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Title: Immobilisation of lactate oxidase and deoxyribonuclease I for use within a bio-artificial liver assist device for the treatment of acute liver failure
Author: Lintern, K. B.
Awarding Body: University College London (University of London)
Current Institution: University College London (University of London)
Date of Award: 2013
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Constraints of cell supply indicate that proliferating cell lines are likely to be essential components of Bio-Artificial Liver support devices (BAL) for the treatment of acute liver failure. The Liver Group BAL employs clones of cells derived from the HepG2 cell line, which in common with many tumour derived cells, are predominantly dependent on anaerobic glycolysis for energy supply, leading to production of lactate within the bioreactor. The BAL system requires prolonged culture of alginate encapsulated HepG2 cells, and lactate accumulation presents a potential hazard in this system: at ~15 mM, accumulated lactate becomes toxic to the cells in the bioreactor, and also compromises alginate bead integrity by chelating the calcium ions necessary for alginate polymerisation. Furthermore, the tumour lineage of the cells could prove a potential threat to patient safety should any HepG2 DNA enter the patient’s system. It was hypothesised that inclusion of immobilised Lactate oxidase (LOx) to catalyse degradation of lactate into pyruvate could offset these limitations whilst simultaneously providing a potential energy source utilisable by HepG2 cells. In a similar fashion, immobilised Deoxyribonuclease I (DNase I) could be utilised to remove non-patient DNA during the treatment phase of the BAL system. Here it is demonstrated that functionalised glass beads are a feasible method of immobilising LOx and DNase I. Enzymatic activity was retained even after prolonged incubation at 37°C in the presence of human plasma, offering a means of reducing lactate levels during HepG2 culture, and potentially removing circulating DNA below practically detectable levels, thus facilitating cellular performance and BAL efficiency as a safe and effective potential therapy for acute liver failure.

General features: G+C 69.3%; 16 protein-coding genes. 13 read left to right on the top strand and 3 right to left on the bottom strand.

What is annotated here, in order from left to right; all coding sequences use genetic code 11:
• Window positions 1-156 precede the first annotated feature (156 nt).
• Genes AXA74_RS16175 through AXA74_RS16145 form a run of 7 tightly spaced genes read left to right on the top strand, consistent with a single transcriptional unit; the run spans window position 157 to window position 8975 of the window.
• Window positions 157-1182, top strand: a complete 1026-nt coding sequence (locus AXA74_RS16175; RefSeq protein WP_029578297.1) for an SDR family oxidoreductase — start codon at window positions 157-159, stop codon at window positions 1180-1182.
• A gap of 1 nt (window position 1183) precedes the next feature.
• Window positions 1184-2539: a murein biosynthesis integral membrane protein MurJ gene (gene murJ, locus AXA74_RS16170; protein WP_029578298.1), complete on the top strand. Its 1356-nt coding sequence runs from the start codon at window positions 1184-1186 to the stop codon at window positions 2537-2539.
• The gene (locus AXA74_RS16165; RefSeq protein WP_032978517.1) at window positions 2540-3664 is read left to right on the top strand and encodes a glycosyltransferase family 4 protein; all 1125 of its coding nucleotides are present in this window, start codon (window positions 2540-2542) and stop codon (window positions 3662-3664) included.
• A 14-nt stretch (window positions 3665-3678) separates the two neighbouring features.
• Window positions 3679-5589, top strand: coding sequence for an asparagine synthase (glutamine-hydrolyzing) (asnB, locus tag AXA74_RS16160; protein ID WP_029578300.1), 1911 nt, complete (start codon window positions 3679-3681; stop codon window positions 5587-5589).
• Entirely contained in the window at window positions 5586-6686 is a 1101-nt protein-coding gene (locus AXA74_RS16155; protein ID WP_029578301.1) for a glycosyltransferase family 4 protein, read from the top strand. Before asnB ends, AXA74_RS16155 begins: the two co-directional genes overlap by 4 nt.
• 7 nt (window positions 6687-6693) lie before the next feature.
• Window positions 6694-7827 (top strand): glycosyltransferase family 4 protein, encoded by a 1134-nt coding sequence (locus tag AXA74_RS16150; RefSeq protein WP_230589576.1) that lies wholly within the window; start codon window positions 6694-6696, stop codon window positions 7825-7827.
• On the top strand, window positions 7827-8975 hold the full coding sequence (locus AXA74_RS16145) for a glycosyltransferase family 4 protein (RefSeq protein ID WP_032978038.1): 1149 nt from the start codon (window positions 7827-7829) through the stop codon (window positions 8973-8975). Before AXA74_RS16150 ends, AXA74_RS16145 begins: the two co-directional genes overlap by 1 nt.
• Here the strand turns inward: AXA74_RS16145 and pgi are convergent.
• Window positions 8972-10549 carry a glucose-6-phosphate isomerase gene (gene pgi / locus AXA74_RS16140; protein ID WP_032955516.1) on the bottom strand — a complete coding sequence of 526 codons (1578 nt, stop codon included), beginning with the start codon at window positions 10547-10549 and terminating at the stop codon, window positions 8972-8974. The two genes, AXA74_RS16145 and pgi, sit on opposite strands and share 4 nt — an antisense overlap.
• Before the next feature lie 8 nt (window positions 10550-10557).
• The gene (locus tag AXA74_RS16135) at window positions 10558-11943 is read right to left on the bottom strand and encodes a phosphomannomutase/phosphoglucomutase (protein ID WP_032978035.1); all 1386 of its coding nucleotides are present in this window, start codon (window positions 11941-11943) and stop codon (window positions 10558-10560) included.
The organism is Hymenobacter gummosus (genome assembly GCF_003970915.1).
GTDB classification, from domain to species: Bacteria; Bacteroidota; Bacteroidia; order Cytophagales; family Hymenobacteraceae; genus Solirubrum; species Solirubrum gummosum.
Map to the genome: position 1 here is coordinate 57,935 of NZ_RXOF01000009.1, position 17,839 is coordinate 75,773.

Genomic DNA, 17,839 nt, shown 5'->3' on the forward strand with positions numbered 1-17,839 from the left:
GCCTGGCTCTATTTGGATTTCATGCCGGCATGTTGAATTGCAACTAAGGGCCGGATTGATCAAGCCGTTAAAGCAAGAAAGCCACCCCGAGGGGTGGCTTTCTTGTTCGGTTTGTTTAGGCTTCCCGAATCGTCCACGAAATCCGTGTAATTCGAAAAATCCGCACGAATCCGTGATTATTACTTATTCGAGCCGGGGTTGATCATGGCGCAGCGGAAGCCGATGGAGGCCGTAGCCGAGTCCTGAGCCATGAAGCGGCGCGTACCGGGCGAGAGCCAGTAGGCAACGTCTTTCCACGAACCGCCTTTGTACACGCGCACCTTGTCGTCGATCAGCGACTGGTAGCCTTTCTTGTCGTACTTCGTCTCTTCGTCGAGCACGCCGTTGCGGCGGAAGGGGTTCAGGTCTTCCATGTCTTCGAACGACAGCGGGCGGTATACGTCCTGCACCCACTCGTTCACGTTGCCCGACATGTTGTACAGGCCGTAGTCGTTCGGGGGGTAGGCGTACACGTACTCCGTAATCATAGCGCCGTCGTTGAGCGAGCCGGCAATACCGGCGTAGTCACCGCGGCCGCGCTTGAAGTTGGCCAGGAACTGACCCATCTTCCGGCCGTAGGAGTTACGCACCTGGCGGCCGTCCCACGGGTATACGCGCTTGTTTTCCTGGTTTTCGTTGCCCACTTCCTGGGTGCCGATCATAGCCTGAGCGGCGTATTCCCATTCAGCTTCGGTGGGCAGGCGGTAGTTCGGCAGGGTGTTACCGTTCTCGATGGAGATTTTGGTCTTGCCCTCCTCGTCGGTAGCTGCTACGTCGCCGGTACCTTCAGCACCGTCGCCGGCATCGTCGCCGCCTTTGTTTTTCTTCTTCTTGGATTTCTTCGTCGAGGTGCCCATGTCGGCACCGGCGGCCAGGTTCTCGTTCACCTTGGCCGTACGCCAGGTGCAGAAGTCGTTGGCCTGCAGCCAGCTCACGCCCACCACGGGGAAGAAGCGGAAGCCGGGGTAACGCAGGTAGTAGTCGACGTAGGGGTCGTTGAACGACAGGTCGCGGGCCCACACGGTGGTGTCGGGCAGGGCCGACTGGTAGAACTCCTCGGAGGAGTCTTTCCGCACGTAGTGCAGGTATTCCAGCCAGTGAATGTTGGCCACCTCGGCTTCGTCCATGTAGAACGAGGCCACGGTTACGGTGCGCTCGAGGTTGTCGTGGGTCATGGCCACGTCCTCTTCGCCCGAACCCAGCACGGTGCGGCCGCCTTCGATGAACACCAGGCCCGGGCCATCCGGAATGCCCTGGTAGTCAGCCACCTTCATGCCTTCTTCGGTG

Supervisor: Not available Sponsor: Not available
Qualification Name: Thesis (Ph.D.) Qualification Level: Doctoral
EThOS ID:  DOI: Not available